The Inter-American Development Bank on Sept. 23 approved a $3.44 million grant to help Haiti combat rapid environmental degradation through the integration of sustainable land and forest management practices.
The grant, financed by the IDB/Global Environment Facility (GEF), will support reforestation in key watersheds in the southwestern part of the country as well as implementation of a carbon stock and sequestration monitoring system to help prevent greenhouse gas emissions in the area, which is home to the 7,500-hectare Macaya Park.
Haiti has lost virtually all of its forests, and severe land erosion in this mountainous country intensifies during the hurricane season, undermining efforts to improve living conditions in the Western Hemisphere's poorest nation.
The project to be funded by the grant funds will be executed over four years and has four components:
Component 1 will strengthen national watershed administration capacity based on a sustainable land and forest management (SLFM) approach and municipal capacity in land use planning. This will include measures to improve the management of Macaya Park in a joint effort between the Environment Ministry and local communes.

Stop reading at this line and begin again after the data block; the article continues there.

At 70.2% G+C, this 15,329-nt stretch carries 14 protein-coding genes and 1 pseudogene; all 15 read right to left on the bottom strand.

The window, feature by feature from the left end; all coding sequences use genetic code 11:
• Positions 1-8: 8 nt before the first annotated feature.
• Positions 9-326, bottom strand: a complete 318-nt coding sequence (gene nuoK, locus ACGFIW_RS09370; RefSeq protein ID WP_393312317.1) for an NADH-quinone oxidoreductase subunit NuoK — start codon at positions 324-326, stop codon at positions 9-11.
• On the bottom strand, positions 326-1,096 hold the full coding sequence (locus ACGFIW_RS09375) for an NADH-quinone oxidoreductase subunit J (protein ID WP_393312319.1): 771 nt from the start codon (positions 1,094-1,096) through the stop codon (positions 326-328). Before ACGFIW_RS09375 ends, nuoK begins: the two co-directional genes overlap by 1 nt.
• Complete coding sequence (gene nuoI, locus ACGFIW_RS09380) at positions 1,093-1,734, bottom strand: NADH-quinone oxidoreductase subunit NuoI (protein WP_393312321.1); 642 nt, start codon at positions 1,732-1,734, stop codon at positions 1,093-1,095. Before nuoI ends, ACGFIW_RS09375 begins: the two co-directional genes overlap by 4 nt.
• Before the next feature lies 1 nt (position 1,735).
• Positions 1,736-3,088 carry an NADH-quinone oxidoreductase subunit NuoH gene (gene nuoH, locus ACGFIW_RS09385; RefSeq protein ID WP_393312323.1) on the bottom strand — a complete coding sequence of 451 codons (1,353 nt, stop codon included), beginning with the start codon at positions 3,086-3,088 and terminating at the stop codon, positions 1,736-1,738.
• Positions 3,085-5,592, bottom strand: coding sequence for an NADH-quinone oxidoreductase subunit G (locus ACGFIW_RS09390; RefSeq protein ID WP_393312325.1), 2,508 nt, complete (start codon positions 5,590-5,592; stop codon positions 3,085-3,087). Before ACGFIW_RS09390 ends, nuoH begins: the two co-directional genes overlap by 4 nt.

Component 2 will support a program to adopt SLFM technologies to boost planters' and breeders' revenues. These measures are intended to build local capacity to protect soil and sequester carbon while favoring fruit and timber tree plantations and greater livestock productivity in the upper parts of the watersheds.
This component will also help to restore 200 hectares of Macaya Park forests, solve land tenure conflicts, build small dams and water tanks, promote sheep breeding, and co-finance a coffee-washing center.
Component 3 will use help to clarify the complex land tenure situation within and around the park and to proceed with its physical demarcation, a crucial measure for its effective protection and management.
Component 4 will set aside $308,000 to monitor and help prevent GHG emissions and promote carbon sequestration in the area.
The IDB-GEF grant will complement a $30 million grant for Haiti that the IDB approved earlier this month to finance anti-flooding works in three critical watersheds and promote sustainable agriculture development (see press release).